A Century of Furniture: The Rose Cabinet Shops
July 25 , 2008 – January 4, 2009
The Glenn C. Price & Strongwell Galleries

A Century of Furniture will feature approximately 25 pieces of furniture made by the Rose Family, in addition to the family’s history, genealogy, and importance to the region and American decorative arts throughout the 19th century. John Erhart Rose (ca. 1767-1860) apprenticed in Philadelphia, owned a shop in Abingdon, and also worked in Knoxville, Tenn. His sons continued making furniture in the second half of the 19th century in Abingdon. The family’s furniture spanned over a century, showcasing this region’s federal, empire and gothic styles.






Rebis: New Paintings by Virginia Derryberry
September 19, 2008 – February 1, 2009
The United Company Regional Art Gallery

Rebis includes 17 paintings by Virginia Derryberry, an Asheville, NC artist and Professor of Art at the University of North Carolina at Asheville. Her large compositions fuse realism and portraiture with mythic content and alchemical symbolism. Her classically composed paintings include symbolic objects, colors, and narratives associated with alchemy but are not easily recognized to the unknowing eye. In this way, Derryberry’s paintings are as much about realistic painting and classical themes as they are about alchemical subjects. Funded in part by A Likely Yarn.


Female(s) Form(s)
October 24, 2008 – March 1, 2009
The Legard & United Company Galleries

Female(s) Form(s) is not intended to be a traditional collective exhibition, but seven individual exhibitions using gender as a connective element. This exhibition includes works by Mary Tartaro (Blacksburg, VA); Val Lyle (Bristol, TN); Jennifer Cox (Lexington, VA); Suzanne Stryk (Bristol, VA); Mary Barton Nees (Johnson City, TN); Jennifer Collins (Radford, VA) and Joni Pienkowski (Blacksburg, VA).



Interwoven: The Everyday Basket in the 19th and Early 20th Centuries

January 23, 2009 – July 12, 2009
The Glenn C. Price & Strongwell Galleries

Not long ago, the containers predominantly used in everyday life in rural Virginia and Tennessee were handmade baskets. Makers constructed them out of a variety of materials, from the more familiar white oak to honeysuckle. They made baskets for their own use or to sell or trade with their neighbors. While most baskets were intended for a multitude of applications, some were created with a specific function in mind. Interwoven explores the many shapes and stories of the not-so-simple basket and its makers.






Wide-Eyed Garden: Paintings by Leila Cartier

February 13, 2009 – June 7, 2009
The United Company Regional Art Gallery

Wide-Eyed Garden is an exhibit of works by Leila Cartier. Cartier is an Abingdon native who studied art and art history at Moore College of Art and Design in Philadelphia and Temple University in Rome, Italy. She is currently pursuing her Masters of Fine Arts at the School of the Art Institute of Chicago. Cartier’s large vibrant paintings are glimpses into a surreal world dominated by combinations of botanical, figural, and arthropod forms. The exhibition itself is designed to catapult visitors into a unique dreamlike environment equivalent to a rock opera experience.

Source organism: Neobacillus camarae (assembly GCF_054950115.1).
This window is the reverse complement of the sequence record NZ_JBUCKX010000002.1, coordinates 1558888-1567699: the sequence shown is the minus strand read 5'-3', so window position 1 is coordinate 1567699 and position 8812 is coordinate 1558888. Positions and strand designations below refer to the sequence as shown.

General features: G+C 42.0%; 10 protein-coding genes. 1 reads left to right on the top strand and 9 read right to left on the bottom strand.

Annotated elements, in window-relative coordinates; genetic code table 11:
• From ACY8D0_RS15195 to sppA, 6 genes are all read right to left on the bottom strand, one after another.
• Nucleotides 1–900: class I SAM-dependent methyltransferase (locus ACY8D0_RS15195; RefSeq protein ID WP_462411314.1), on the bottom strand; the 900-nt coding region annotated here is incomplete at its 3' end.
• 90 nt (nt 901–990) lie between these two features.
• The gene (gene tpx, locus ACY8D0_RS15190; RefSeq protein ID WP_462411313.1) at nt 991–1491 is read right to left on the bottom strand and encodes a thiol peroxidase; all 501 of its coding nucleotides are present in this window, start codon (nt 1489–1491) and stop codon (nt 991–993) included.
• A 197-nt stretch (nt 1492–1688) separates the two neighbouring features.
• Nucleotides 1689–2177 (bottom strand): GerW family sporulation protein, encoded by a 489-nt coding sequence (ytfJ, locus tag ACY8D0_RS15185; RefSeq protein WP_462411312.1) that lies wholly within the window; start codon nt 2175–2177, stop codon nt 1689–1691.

John Kingerlee: A Painter’s Passage

March 13, 2009 – September 6, 2009
The Legard & United Company Galleries

John Kingerlee is a 70-year-old British-born artist who currently resides in rural Ireland. Kingerlee’s expressive paintings are a combination of gestural brushstrokes and collage defining images that float between representational form and abstraction. This exhibition was originally curated by the late William Zimmer, former contributing art critic for the New York Times, and made available to us through Katharine T. Carter and Associates. This exhibition will be accompanied by The William Zimmer Prize in Art Criticism, a competition in critical writing focusing on the works of John Kingerlee and open to all students currently enrolled in a Fine Arts program in area colleges or universities.


Pillars of Bohemia: Mullins, Houser, and Crookshank

June 26, 2009 – October 11, 2009
The United Company Regional Art Gallery

It is no secret that the bohemian counterculture remains prevalent, if not completely dominating, in contemporary American art. Our local art scene is certainly not immune and this exhibition serves to pay homage to three of our most bohemian of native artists. Shawn Crookshank, Richard Houser, and D.R. Mullins have more than solidified their presence within the Abingdon circuit of eccentric minds, shifted perspective, and colossal talent. Although each artist pulls from vastly different inspirations, their artworks have come to collectively define that bohemian pocket of untamed Abingdon in a most striking way. To know these three artists and to understand their place is to be finely tuned to an Abingdon often unknown by outsiders.

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